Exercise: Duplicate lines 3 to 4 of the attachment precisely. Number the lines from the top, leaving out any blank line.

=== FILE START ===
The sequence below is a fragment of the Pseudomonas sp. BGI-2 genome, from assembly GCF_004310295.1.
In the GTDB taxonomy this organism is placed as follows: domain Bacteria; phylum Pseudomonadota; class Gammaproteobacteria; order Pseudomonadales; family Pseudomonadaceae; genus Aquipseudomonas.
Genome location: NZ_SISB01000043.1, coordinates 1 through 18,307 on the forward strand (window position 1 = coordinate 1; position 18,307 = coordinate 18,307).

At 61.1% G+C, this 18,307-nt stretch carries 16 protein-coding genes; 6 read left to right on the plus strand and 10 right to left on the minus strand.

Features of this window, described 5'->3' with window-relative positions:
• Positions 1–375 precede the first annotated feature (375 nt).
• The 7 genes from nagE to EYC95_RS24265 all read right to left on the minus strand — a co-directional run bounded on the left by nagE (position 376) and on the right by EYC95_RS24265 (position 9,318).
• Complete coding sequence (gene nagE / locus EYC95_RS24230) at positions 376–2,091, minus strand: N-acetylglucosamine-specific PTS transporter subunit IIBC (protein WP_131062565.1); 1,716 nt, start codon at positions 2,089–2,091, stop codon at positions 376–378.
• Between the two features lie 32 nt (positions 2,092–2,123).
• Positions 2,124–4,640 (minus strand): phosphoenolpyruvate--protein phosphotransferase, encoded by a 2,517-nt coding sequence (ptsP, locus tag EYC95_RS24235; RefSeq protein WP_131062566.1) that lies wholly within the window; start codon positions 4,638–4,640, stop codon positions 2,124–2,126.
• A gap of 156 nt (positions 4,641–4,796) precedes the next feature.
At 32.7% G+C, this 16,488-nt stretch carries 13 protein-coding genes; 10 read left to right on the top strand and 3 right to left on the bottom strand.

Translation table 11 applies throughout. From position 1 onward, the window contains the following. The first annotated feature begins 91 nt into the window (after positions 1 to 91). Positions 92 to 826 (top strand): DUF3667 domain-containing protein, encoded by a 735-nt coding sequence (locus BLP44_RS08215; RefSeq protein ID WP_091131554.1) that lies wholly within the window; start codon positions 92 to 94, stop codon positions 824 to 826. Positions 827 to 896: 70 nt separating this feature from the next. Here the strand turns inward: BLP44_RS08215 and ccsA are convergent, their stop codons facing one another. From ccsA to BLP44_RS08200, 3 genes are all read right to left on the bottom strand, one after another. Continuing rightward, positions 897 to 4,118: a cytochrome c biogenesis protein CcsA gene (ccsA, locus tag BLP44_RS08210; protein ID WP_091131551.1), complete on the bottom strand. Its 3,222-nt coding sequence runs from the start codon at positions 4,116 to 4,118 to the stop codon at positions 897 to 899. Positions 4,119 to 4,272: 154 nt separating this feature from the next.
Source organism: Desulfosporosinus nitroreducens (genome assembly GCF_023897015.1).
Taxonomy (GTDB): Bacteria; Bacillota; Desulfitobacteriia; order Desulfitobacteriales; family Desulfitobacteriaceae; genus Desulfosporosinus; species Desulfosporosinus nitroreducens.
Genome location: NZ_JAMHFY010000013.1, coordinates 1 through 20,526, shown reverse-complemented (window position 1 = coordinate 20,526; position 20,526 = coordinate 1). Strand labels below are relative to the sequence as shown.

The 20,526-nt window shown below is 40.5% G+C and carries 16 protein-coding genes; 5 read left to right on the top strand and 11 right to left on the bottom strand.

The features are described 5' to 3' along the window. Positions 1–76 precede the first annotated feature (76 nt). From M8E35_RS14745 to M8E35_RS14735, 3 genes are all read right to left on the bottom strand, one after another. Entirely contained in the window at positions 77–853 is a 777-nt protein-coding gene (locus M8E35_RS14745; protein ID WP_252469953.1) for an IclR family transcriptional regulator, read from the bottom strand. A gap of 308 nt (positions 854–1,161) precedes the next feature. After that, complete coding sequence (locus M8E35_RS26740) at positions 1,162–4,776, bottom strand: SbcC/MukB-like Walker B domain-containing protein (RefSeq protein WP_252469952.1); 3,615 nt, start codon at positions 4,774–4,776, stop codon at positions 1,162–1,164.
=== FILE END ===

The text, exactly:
Genome location: NZ_SISB01000043.1, coordinates 1 through 18,307 on the forward strand (window position 1 = coordinate 1; position 18,307 = coordinate 18,307).

At 61.1% G+C, this 18,307-nt stretch carries 16 protein-coding genes; 6 read left to right on the plus strand and 10 right to left on the minus strand.